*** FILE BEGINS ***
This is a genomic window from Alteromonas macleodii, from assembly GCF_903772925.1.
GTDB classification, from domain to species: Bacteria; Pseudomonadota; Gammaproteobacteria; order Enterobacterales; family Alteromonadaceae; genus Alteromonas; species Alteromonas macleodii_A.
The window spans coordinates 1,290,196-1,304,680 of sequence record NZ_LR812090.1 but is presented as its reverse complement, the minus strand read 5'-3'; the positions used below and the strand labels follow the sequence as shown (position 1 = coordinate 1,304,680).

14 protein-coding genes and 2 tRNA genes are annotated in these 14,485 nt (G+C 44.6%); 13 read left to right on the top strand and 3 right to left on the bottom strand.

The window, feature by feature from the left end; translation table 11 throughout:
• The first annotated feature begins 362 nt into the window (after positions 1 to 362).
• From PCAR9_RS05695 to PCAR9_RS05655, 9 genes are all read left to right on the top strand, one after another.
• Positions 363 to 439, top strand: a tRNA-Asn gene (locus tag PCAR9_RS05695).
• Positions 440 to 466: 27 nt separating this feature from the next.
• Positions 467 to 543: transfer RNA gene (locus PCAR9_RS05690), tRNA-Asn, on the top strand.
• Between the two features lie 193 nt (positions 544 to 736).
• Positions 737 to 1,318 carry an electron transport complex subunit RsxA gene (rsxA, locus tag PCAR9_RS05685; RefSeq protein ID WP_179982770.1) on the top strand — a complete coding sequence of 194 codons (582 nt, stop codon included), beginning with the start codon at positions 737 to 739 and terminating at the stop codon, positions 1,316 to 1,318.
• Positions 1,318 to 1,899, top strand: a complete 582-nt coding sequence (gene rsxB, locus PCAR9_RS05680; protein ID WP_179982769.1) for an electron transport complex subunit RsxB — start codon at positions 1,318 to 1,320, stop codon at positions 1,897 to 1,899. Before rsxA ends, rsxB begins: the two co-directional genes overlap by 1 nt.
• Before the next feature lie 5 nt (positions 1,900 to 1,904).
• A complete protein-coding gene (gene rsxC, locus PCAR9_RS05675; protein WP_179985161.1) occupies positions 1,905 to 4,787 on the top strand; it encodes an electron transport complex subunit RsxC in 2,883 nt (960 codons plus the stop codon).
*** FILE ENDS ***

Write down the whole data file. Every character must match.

This is a genomic window from Alteromonas macleodii, from assembly GCF_903772925.1.
GTDB classification, from domain to species: Bacteria; Pseudomonadota; Gammaproteobacteria; order Enterobacterales; family Alteromonadaceae; genus Alteromonas; species Alteromonas macleodii_A.
The window spans coordinates 1,290,196-1,304,680 of sequence record NZ_LR812090.1 but is presented as its reverse complement, the minus strand read 5'-3'; the positions used below and the strand labels follow the sequence as shown (position 1 = coordinate 1,304,680).

14 protein-coding genes and 2 tRNA genes are annotated in these 14,485 nt (G+C 44.6%); 13 read left to right on the top strand and 3 right to left on the bottom strand.

The window, feature by feature from the left end; translation table 11 throughout:
• The first annotated feature begins 362 nt into the window (after positions 1 to 362).
• From PCAR9_RS05695 to PCAR9_RS05655, 9 genes are all read left to right on the top strand, one after another.
• Positions 363 to 439, top strand: a tRNA-Asn gene (locus tag PCAR9_RS05695).
• Positions 440 to 466: 27 nt separating this feature from the next.
• Positions 467 to 543: transfer RNA gene (locus PCAR9_RS05690), tRNA-Asn, on the top strand.
• Between the two features lie 193 nt (positions 544 to 736).
• Positions 737 to 1,318 carry an electron transport complex subunit RsxA gene (rsxA, locus tag PCAR9_RS05685; RefSeq protein ID WP_179982770.1) on the top strand — a complete coding sequence of 194 codons (582 nt, stop codon included), beginning with the start codon at positions 737 to 739 and terminating at the stop codon, positions 1,316 to 1,318.
• Positions 1,318 to 1,899, top strand: a complete 582-nt coding sequence (gene rsxB, locus PCAR9_RS05680; protein ID WP_179982769.1) for an electron transport complex subunit RsxB — start codon at positions 1,318 to 1,320, stop codon at positions 1,897 to 1,899. Before rsxA ends, rsxB begins: the two co-directional genes overlap by 1 nt.
• Before the next feature lie 5 nt (positions 1,900 to 1,904).
• A complete protein-coding gene (gene rsxC, locus PCAR9_RS05675; protein WP_179985161.1) occupies positions 1,905 to 4,787 on the top strand; it encodes an electron transport complex subunit RsxC in 2,883 nt (960 codons plus the stop codon).